He cried out to her, his blue eyes pleaded for help. Way out in the woods, Old Sal barked and barked.
At daybreak she awoke afraid.
The earth and sky were alabaster white.
Even the jonquils stood frozen, unable to believe their fate.
The old tetherball hung from its pole, as if it had tried and failed an escape.
Near the tetherball, something black was half-covered in snow.
It looked like the cat. Could she have gotten out? Her heart raced. She pulled on her coat and there was her phone, in the pocket. He’d called three times.
“Here, kitty…,” her voice echoed across the frozen yard.
Her bare feet numbed more with each step. Tears stung her eyes. But as she came closer, it was plain that it wasn’t an animal.
She knelt and wiped at the snow.
When she saw the wool cap, still pulled over his ears, she could not breathe. Her heart no longer beat. His leg was twisted beneath his body, his ankle snapped between steel teeth.
She called to him, over and over, but he could not hear.
His blue, blue eyes, were wide, fixed on something she could never see.
The wind howled and shook the trees.
Everything was white.
And even though she screamed and cried his name, she could not make him hear.
Jason T. Carter
The competitive fire in twelve-year old Jesse’s bones led her to accomplish many things that boys his age only dreamed. He won every spelling bee at school, ran the forty-yard dash faster than anyone else, and was a five-time tetherball champion at summer camp, winning every year since he was seven. When Jesse learned a haggis hurling competition would be held just twenty miles from his house, he begged his mother to allow him to compete. All participants under the age of eighteen needed parental consent.
Mrs. Lightfoot was hesitant, concerned that Jesse was too competitive for his own good. Some saw him as a bully on the playground, overly aggressive in his attempts to win every game. She explained to Jesse that he should let other kids win sometimes, to make them feel good about themselves. “Then what’s the point of playing?” he asked, but she had no answer.
Jesse finally convinced his mother to sign the permission slip, and to drive him to the haggis hurling competition in August. Over three hundred people attended the event, and thirty had registered to compete. Jesse was the youngest of all.
The first hurler, a brawny man named Stefan, stood six-foot-five and wore the traditional Scottish kilt. He chuckled when he saw Jesse standing in the players’ section. “Little boy has no idea what he’s in for.” Stefan bent over, rubbing his hands in the peat before selecting his haggis, and stepped up on the half whiskey barrel. The Clerk of the Heather blew the hooter, and Stefan wound up his arm four times.
The haggis left his hand with such force, the entire crowd gasped. The Steward of the Heather jogged out with his measuring tape, and shouted the distance, “One hundred seventy-four feet and three inches!” The crowd cheered, Stefan clasped his hands together and held them above his head, confident no one would defeat him.
The next competitor was Jonas, who hurled his haggis one hundred sixty-two feet and four inches, but was disqualified because it burst open when it landed. Jesse continued to watch several grown men toss, none coming close to Stefan’s distance.
As Jesse stepped up on the half barrel, Stefan mocked him. “Why even try, little boy? You know you can’t win.” Jesse had never been nervous when he played a game before, but now he wished he had listened to his mother. He wished he had never even heard of haggis hurling.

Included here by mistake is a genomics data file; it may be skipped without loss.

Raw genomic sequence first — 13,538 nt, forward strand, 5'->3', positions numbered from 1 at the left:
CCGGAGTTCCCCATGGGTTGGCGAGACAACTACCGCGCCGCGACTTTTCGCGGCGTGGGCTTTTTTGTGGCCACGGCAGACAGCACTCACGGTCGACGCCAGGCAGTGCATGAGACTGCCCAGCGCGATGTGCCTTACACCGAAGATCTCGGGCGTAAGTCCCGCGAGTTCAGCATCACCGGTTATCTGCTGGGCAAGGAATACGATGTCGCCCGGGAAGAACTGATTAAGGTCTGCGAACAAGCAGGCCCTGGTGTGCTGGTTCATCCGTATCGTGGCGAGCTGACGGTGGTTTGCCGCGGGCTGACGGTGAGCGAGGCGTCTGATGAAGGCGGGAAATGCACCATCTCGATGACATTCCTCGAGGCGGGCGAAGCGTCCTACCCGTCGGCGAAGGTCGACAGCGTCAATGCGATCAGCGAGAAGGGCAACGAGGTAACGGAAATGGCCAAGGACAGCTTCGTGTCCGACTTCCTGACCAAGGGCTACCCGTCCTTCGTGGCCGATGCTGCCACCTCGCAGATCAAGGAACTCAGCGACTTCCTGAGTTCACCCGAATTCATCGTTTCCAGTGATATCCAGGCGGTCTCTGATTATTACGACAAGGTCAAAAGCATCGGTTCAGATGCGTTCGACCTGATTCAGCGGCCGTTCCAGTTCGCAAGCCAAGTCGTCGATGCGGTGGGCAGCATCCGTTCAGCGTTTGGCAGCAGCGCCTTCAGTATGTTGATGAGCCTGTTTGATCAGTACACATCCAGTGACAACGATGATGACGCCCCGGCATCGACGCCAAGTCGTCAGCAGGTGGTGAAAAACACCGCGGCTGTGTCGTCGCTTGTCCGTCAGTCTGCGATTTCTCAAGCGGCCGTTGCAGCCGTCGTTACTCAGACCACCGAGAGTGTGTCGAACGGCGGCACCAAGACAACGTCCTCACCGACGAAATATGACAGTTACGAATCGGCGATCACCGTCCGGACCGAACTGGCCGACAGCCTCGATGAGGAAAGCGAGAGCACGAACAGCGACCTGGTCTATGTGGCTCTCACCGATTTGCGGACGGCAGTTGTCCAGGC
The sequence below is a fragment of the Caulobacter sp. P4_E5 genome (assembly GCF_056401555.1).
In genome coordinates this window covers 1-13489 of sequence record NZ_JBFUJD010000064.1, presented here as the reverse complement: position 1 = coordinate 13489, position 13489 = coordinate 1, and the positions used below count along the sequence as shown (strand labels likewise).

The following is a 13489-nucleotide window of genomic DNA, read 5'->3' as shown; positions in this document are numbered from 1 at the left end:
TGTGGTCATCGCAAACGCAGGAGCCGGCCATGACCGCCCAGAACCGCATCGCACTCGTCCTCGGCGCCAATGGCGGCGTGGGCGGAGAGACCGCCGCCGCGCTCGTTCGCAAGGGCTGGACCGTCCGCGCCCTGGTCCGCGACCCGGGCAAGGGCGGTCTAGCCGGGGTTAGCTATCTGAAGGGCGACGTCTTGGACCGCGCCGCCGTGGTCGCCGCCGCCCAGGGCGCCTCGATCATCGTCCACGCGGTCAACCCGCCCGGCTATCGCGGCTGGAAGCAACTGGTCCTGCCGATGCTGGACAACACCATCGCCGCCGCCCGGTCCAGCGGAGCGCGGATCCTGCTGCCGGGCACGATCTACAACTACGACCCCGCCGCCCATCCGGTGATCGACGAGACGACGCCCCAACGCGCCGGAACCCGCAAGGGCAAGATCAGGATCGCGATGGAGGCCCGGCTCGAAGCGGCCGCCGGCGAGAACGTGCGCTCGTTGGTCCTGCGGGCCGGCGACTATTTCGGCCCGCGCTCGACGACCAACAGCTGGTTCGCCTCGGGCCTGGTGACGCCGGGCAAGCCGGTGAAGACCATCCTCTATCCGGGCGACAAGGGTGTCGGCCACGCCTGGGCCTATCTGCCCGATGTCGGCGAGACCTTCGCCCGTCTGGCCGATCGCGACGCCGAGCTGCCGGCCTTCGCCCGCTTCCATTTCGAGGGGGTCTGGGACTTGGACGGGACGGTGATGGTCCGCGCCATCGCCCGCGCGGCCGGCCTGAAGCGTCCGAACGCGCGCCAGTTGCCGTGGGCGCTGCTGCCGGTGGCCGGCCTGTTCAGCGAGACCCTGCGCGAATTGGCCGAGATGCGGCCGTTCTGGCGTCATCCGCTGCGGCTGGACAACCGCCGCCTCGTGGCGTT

Jesse wound up his arm four times, letting the haggis fly from his hand. He knew it didn’t go far, but he couldn’t watch. He stepped down from his perch and ran to his mother, tears streaming down his face. The crowd roared with laughter, but Stefan could be heard cackling over top of the masses. “Maybe in ten years, little boy!”
Jesse moped around the house for days after the event. Mrs. Lightfoot offered to take him to the batting cages, miniature golf course, the go cart tracks. But he just wanted to sit and watch television.
“So, let me get this straight Mrs McGarvey”, Detective Fairburn leaned across the kitchen table. “You only decided to prepare the haggis at the last minute?”
“Aye Detective, that’s right”, the woman sat across from him at the table replied. She absently mindedly dabbed at her moistened eyes with a tissue.
Outside the window a team of forensics dressed in white overalls painstakingly catalogued a burnt patch of grass with a measuring tape.
“I canny remember the last time we had a traditional Scottish meal. And what with visiting the highlands, I wanted it to be something special that the wee bairn could enjoy, make some memories, you know?
“Well you’ve certainly achieved that”, said the detective. “What possessed you to take it outside?”
“We were only renting this place overnight, and it is offal after all. I did ‘nay want to stink a stranger’s house to high heaven now did I? I’d used my own recipe, extra cooking sherry and all. But I suppose I’d used too much. The whole thing was a soggy mess, so I wanted somewhere where it could dry off. I thought maybe if I hang it outside for a bit, it might firm up in time for cooking.”
“And that’s when you saw the pole outside the window?”
“Aye, that’s right. Good a place as any.”
“And where was your husband at this time?”
“I sent him to the shops we’d passed earlier on our way here, to get some cigarettes.”
Outside one of the men in overalls was salvaging a gold watch from the charred earth and placing it in a plastic bag.
“Was your husband a violent man Mrs McGarvey?”
“Violent? No. He’s…was… a very gentle man. What are you suggesting Detective?”
“It’s just…the analysis suggests that, in order for what happened to occur, there would’ve needed to have been considerable force applied.
“Stewart does get very competitive when he’s involved in sports, especially if he’s playing against wee Dougal. It’s like a change comes over him.”
“And yet you did nothing to stop him?”
“No. I was in the back of the house, see.”
“I see. Was he quite sporty, your husband?”
“And yet he smoked?”
“Only when he was outside, never in the house.”
One of the men in white overalls entered through the back door and handed the Detective a slip of paper.
“Hanging in the afternoon sun”, Detective Fairburn said, “it seems the warmth triggered a chemical reaction between the cooking sherry and the offal inside this haggis of yours, causing it to slowly expand. To a layperson arriving back from a trip to the store it would’ve looked just like a tetherball.”
“Methane”, the Forensic interrupted, “Poor bugger never stood a chance.”
“Mrs McGarvey”, Detective Fairburn leaned forward across the table slapping a pair of handcuffs over the woman’s wrists. “I’m arresting you on suspicion of murder.”
“But it was an accident!”
“I don’t think so Mrs McGarvey. Haggis is not something you cook lightly.”